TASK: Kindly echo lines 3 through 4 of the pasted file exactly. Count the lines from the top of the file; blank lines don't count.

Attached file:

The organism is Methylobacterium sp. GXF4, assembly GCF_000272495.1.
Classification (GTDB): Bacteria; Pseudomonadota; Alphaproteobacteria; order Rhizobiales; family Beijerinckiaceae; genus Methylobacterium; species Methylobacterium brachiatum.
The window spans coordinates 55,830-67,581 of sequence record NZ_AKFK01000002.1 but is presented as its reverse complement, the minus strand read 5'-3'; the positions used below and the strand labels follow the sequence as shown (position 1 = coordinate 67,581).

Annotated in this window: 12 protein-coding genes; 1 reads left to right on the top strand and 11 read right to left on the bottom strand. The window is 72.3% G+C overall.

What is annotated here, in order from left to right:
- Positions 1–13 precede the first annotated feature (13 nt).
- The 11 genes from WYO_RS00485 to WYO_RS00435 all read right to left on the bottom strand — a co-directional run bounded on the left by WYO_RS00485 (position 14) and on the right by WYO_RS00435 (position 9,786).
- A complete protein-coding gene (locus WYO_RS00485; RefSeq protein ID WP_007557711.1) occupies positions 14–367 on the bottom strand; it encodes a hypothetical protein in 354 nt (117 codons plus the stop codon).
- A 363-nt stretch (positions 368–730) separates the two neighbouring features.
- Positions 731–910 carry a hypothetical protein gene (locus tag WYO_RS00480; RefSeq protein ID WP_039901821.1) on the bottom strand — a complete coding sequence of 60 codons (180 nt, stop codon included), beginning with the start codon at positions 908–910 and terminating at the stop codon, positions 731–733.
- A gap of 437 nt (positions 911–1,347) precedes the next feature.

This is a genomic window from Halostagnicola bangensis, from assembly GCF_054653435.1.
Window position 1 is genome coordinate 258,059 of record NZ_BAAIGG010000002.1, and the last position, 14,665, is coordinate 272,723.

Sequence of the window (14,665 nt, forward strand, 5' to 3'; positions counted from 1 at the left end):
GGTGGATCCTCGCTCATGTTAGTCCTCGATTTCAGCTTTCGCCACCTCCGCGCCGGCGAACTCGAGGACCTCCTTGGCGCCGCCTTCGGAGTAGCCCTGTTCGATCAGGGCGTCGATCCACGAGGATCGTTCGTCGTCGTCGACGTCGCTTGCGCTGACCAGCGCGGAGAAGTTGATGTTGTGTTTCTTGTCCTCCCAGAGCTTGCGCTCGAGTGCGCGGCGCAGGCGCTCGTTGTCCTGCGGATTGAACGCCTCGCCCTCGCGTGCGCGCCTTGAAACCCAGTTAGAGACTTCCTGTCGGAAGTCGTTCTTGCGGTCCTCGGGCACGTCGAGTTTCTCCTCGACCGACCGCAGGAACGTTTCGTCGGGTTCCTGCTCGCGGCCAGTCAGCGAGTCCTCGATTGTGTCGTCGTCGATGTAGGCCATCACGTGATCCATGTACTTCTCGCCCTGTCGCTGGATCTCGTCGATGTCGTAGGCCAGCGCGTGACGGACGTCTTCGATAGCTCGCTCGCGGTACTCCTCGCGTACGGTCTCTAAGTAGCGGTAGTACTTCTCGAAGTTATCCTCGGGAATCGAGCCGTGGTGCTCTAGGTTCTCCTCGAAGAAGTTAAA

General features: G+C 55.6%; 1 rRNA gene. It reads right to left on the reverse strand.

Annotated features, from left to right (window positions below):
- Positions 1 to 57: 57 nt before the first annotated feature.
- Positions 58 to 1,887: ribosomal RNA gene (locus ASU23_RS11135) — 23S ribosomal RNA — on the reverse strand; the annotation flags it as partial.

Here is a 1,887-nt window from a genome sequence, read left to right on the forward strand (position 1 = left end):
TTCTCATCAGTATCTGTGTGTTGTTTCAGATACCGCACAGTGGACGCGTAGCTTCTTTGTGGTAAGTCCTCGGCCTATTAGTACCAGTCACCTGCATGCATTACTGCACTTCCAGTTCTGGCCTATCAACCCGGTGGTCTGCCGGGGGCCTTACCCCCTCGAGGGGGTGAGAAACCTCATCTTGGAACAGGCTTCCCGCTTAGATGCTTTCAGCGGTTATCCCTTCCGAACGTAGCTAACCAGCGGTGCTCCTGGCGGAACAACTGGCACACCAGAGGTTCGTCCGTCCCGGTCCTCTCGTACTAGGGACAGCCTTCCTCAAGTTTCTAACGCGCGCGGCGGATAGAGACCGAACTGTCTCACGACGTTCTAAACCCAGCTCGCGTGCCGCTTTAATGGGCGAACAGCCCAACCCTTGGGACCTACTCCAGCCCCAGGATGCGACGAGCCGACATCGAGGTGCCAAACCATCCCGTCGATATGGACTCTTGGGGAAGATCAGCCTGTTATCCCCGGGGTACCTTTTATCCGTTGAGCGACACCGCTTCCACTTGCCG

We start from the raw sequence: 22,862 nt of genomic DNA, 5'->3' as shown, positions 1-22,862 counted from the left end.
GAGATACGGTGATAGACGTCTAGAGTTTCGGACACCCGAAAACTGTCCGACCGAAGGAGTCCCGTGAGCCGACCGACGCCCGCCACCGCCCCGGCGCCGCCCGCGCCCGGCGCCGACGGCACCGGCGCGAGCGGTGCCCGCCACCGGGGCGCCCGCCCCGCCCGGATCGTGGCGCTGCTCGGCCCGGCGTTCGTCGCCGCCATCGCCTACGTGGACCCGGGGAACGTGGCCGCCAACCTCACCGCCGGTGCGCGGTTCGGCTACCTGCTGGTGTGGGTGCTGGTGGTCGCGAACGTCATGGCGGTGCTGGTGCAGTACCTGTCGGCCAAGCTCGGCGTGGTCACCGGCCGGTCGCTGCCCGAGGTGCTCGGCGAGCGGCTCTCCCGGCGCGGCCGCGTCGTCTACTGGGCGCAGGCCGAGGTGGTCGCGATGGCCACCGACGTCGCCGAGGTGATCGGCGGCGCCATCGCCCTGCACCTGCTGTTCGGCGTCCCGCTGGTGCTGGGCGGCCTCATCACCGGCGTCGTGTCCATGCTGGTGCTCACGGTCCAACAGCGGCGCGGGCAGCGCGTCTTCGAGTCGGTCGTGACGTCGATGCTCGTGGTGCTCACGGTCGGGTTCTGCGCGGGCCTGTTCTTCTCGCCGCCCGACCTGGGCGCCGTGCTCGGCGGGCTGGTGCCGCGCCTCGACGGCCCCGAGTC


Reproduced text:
The window spans coordinates 55,830-67,581 of sequence record NZ_AKFK01000002.1 but is presented as its reverse complement, the minus strand read 5'-3'; the positions used below and the strand labels follow the sequence as shown (position 1 = coordinate 67,581).

Annotated in this window: 12 protein-coding genes; 1 reads left to right on the top strand and 11 read right to left on the bottom strand. The window is 72.3% G+C overall.